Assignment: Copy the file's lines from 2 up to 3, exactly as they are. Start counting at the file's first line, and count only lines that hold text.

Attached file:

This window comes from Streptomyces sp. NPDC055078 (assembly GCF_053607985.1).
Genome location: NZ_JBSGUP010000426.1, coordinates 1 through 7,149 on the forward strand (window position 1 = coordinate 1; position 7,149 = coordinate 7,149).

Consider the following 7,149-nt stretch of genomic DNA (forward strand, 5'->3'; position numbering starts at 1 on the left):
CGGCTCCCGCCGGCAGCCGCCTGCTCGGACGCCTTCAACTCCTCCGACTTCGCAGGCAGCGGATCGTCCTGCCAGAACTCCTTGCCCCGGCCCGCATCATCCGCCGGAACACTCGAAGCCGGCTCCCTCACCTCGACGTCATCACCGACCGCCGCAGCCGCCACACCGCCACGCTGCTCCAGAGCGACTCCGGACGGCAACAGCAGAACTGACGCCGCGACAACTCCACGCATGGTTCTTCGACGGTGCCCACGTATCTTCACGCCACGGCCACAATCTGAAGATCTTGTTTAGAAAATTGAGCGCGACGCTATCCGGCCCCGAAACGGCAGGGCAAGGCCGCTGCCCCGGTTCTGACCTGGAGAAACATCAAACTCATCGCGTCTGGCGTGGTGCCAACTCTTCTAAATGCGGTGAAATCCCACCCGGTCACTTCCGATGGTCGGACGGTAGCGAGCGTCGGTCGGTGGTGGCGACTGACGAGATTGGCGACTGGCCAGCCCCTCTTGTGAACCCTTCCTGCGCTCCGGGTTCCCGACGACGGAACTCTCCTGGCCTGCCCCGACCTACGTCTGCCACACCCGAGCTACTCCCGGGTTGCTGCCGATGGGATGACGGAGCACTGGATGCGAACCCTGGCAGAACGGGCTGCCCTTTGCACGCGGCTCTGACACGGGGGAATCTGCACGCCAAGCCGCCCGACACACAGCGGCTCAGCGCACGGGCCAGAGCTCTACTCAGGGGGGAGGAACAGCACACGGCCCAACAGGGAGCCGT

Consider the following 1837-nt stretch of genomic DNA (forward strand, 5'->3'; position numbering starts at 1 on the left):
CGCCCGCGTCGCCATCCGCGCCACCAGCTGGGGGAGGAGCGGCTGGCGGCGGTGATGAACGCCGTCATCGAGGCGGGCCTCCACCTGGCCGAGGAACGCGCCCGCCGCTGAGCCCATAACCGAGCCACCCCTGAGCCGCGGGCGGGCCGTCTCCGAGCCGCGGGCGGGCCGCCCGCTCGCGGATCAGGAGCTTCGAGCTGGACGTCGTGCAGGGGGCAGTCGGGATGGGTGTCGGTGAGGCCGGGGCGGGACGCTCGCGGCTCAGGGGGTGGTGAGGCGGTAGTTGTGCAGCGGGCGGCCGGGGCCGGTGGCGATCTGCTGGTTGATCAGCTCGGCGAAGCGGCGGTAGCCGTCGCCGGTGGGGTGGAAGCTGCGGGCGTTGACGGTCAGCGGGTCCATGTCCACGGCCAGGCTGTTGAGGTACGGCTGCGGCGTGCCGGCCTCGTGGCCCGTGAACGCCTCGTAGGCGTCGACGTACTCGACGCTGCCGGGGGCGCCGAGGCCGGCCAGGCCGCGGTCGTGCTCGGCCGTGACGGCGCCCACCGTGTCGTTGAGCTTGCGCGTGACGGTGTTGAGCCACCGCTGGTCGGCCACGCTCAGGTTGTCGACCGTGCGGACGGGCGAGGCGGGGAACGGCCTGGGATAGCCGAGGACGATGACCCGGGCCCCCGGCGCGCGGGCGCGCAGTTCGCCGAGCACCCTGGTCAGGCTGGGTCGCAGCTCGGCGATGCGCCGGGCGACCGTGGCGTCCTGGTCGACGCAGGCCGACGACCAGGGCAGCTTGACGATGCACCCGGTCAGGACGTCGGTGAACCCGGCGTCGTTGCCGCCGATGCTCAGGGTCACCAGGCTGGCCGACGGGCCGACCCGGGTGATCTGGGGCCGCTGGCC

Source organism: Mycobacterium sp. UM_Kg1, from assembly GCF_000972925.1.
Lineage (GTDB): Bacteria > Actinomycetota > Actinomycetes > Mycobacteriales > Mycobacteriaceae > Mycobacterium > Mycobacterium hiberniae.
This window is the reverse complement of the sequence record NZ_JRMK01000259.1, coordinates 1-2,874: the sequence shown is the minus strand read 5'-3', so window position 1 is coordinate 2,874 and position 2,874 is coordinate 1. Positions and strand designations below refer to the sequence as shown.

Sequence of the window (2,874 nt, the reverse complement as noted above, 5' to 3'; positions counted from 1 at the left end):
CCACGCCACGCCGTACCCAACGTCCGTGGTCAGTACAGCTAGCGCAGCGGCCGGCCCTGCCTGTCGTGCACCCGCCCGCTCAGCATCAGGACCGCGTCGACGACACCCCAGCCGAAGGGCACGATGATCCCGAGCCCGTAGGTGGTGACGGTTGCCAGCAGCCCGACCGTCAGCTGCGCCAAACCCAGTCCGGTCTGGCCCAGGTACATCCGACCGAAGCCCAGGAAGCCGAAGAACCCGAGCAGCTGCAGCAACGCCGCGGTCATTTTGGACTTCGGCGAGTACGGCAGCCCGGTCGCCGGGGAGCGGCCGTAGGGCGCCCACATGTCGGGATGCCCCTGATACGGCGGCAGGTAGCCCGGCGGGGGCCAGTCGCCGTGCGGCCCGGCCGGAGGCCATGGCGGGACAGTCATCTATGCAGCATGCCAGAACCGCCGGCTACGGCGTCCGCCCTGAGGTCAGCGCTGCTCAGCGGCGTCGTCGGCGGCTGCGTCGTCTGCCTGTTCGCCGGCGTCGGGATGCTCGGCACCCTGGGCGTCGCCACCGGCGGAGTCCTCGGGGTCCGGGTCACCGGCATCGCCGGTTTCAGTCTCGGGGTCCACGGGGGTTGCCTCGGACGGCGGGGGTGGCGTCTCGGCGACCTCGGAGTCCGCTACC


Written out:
Genome location: NZ_JBSGUP010000426.1, coordinates 1 through 7,149 on the forward strand (window position 1 = coordinate 1; position 7,149 = coordinate 7,149).

Consider the following 7,149-nt stretch of genomic DNA (forward strand, 5'->3'; position numbering starts at 1 on the left):